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The drought that plagued the northern half of my area all summer has loosened its grip the last month. Here in the Quad Cities at least a trace of rain was measured on 18 of October's 31 days at the NWS office in Davenport.

Back on October 5th, much of the region (even some of the south) was under abnormally dry to severe drought conditions. The severe drought has been eliminated with the rains of the past month but there's still some work to be done north of I-80. You can see the 3 week improvement comparison below.

Things actually were not all that bad going into April with only a few spotty dry spots.

After that things really turned dry, especially in my northern counties and while tantalizingly close, abundant rains fell over the south. Here's the current yearly rainfall departures. Still dry in the north with no rain in sight for the next week. Down south, it's almost been too wet with 8 to 10 inch surpluses.


One thing's for sure, temperatures have really tanked the past two days with highs in the 40s and sub-freezing lows. Monday morning readings were generally in the mid to upper 20s allowing for a solid hard freeze out around Iowa City and Cedar Rapids. Just 22 at the Cedar Rapids airport.

Tuesday morning should be even colder with widespread low to mid 20s. Winds will be lighter, the air dry, and under fair skies the stage is set for maximum cooling. The hi-res HRRR is advertising temperatures like this near sunrise. I think they will be a few degrees cooler. A frosty start to be sure!

The crisp weather will be with us the next couple of days. Highs will remain in the mid to upper 40s Tuesday and Wednesday and well aim for 50 Thursday. Lots of sunshine on the docket.


The big news in the weather is the warming trend that is coming for the weekend. There is excellent model consensus regarding the pattern and thus high confidence we are going back to the sixties, potentially as early as Saturday in my western counties in Iowa. If not then most certainly Sunday through Wednesday, possibly even Thursday. In fact, some models support highs near 70 towards the middle of next week ahead of our next storm. That's a tough ask this time of year but if nothing else we could rack up at least 5 days with highs in the 60s. The GFS has this for max temperatures November 11th. Things would have to come together perfectly for that to happen and I suspect we'll end up somewhere in the mid to upper 60s.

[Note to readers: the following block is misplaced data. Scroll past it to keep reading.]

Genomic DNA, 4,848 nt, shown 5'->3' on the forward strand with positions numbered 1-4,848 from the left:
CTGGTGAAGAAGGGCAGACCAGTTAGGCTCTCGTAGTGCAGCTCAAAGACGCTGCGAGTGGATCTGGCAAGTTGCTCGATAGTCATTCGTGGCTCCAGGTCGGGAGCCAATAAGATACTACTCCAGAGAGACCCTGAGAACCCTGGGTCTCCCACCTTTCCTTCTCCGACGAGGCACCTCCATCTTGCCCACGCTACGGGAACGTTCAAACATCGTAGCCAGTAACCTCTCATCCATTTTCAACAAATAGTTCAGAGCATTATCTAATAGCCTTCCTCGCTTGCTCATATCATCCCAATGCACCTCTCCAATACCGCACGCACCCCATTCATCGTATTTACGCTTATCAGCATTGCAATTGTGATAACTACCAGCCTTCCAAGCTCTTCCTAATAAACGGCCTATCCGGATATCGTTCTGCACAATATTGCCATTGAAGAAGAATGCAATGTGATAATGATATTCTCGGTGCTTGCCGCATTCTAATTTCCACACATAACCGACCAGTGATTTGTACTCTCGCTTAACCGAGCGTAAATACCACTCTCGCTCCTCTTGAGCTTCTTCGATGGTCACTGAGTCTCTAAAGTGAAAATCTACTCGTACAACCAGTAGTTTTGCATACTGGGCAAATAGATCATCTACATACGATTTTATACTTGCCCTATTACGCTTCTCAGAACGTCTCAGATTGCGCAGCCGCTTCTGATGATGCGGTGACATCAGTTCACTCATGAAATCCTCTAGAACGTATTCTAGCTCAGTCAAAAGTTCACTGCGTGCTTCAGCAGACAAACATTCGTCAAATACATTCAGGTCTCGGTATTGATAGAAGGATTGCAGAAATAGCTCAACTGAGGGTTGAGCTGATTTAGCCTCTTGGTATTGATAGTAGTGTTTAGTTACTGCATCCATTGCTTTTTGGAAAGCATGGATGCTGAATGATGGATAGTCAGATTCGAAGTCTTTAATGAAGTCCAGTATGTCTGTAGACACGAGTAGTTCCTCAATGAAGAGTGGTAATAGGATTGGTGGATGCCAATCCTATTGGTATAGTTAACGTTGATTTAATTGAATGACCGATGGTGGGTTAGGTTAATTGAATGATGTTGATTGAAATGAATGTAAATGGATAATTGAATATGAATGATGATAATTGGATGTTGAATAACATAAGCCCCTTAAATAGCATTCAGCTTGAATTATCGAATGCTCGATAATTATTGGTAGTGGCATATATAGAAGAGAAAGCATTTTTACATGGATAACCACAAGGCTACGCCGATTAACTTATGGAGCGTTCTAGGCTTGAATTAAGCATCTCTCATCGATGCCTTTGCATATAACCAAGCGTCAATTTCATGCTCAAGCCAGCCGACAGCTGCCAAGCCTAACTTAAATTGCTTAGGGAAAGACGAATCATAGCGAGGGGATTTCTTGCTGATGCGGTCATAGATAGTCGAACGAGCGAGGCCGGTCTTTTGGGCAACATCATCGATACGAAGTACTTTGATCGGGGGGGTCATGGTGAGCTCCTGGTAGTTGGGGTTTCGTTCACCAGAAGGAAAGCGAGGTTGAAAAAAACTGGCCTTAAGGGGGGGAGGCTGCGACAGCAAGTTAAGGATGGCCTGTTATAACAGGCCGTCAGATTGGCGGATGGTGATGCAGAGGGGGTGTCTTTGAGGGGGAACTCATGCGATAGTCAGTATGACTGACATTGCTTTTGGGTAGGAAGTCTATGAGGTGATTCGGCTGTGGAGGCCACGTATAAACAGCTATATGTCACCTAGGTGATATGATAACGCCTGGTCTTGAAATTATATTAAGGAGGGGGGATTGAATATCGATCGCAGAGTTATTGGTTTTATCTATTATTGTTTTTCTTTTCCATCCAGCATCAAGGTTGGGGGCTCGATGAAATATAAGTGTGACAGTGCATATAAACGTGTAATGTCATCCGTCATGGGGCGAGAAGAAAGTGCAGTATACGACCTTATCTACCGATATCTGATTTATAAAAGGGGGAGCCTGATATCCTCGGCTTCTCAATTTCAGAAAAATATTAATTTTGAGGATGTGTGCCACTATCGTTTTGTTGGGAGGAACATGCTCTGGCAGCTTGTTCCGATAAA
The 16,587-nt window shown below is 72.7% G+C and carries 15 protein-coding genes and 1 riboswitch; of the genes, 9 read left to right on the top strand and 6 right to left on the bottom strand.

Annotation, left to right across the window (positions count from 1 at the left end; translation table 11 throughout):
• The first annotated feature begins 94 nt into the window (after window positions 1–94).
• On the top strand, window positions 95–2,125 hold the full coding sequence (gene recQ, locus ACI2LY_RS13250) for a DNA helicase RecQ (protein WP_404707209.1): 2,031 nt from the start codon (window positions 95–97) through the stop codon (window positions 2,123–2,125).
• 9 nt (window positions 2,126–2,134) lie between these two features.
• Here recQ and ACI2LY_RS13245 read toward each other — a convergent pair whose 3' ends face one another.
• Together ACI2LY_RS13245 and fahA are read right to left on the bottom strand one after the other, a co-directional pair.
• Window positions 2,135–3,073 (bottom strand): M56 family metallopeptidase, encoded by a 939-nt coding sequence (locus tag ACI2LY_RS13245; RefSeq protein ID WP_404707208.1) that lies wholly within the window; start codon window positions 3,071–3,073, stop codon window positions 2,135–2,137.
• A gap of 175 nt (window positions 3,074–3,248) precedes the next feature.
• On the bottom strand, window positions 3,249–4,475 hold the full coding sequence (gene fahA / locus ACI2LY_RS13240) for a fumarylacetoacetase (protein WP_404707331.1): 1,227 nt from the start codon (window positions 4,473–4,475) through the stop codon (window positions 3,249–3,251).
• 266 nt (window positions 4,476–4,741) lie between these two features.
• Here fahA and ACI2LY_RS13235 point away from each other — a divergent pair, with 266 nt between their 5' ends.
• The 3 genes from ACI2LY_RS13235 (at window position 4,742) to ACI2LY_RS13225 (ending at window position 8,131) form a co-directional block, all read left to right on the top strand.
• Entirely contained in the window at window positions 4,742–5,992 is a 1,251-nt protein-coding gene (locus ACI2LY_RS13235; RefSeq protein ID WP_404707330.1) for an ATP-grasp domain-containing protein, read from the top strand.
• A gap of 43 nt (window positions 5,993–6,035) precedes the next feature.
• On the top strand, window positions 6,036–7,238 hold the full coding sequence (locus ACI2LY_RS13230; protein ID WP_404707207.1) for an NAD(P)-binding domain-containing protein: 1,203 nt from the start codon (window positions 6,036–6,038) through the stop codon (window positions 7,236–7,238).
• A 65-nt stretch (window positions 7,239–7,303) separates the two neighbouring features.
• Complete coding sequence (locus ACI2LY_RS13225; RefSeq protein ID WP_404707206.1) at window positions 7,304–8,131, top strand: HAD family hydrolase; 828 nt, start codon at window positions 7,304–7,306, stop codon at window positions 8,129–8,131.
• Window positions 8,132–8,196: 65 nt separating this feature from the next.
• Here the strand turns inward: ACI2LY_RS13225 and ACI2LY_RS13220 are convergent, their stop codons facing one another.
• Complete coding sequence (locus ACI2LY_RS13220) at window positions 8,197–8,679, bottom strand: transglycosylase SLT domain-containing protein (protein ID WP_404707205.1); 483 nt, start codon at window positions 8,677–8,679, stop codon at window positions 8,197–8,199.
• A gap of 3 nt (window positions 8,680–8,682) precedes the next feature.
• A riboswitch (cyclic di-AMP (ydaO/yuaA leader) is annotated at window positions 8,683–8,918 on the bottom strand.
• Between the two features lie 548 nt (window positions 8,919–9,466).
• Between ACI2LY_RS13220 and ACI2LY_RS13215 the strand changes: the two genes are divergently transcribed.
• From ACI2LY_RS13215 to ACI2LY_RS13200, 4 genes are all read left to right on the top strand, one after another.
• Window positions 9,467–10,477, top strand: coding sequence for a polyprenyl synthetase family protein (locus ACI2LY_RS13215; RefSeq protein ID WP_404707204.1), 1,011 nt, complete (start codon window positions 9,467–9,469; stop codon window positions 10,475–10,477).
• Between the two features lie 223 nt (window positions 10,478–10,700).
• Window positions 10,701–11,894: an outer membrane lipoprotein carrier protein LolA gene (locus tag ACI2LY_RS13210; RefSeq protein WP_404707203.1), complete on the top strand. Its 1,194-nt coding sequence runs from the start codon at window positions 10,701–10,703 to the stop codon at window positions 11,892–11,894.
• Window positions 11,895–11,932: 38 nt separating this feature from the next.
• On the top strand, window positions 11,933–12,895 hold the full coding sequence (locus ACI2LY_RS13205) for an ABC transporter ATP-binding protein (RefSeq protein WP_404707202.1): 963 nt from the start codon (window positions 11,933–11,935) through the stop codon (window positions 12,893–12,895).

For perspective, if we did manage to pull off highs in the low 70s those readings would be about 25 degrees above normal. Wouldn't that be sweet?

You can see why we warm so dramatically in the 500mb jet stream structure which generates strong SW flow aloft as well as at the surface. Here is the 500mb flow next Wednesday and below that is the resulting temperature departures.

We will pay for the warmth though once the system passes. On it's back side the Midwest gets into the trough and healthy push of polar air.

Below are the temperature departures the following weekend (November 14-15th). Widespread cold is shown across the central United States. Highs may not climb out of the 30s. When you consider the lows which could end up deep in the 20s, we should see a a temperature range of roughly 40-50 degrees in a matter of a couple days later next week. That's always fun.

It also appears it will be over a week before out next chance for any meaningful precipitation. The next 8 days the GFS has this for rainfall totals. Lean times.

On a final note, something that's far more speculative. As you probably know, I'm pretty bullish on a cold December enhanced by a stratospheric warming event. I looked at the GFS long range output that goes out to December 6th.

I can't say with any degree of certainty this will pan out but it fits the ideas I have and thus I feel it has merit. What you see below is the 500mb jet the evening of December 5th. Note the red paint bomb over Alaska which denotes a huge ridge in off the west coast. It's location allows the jet to establish a cross polar flow that's aimed at the NC United States. That would give very cold air unlimited access to the Midwest, at least for a time in early December.

Below the surface anomalies depict a 1046mb Arctic high that stretches from Alaska to Montana. That big boy would bring some bitter cold air which I think there is significant potential for at some point in December. For me that's a very interesting trend that I will be watching closely in the next few weeks. Fun with weather!

That's it for the here and now. Thanks for your time and if you appreciate the site please consider a donation by clicking the link below. The future of TSwails is in your kind and caring hands. Roll weather...TS


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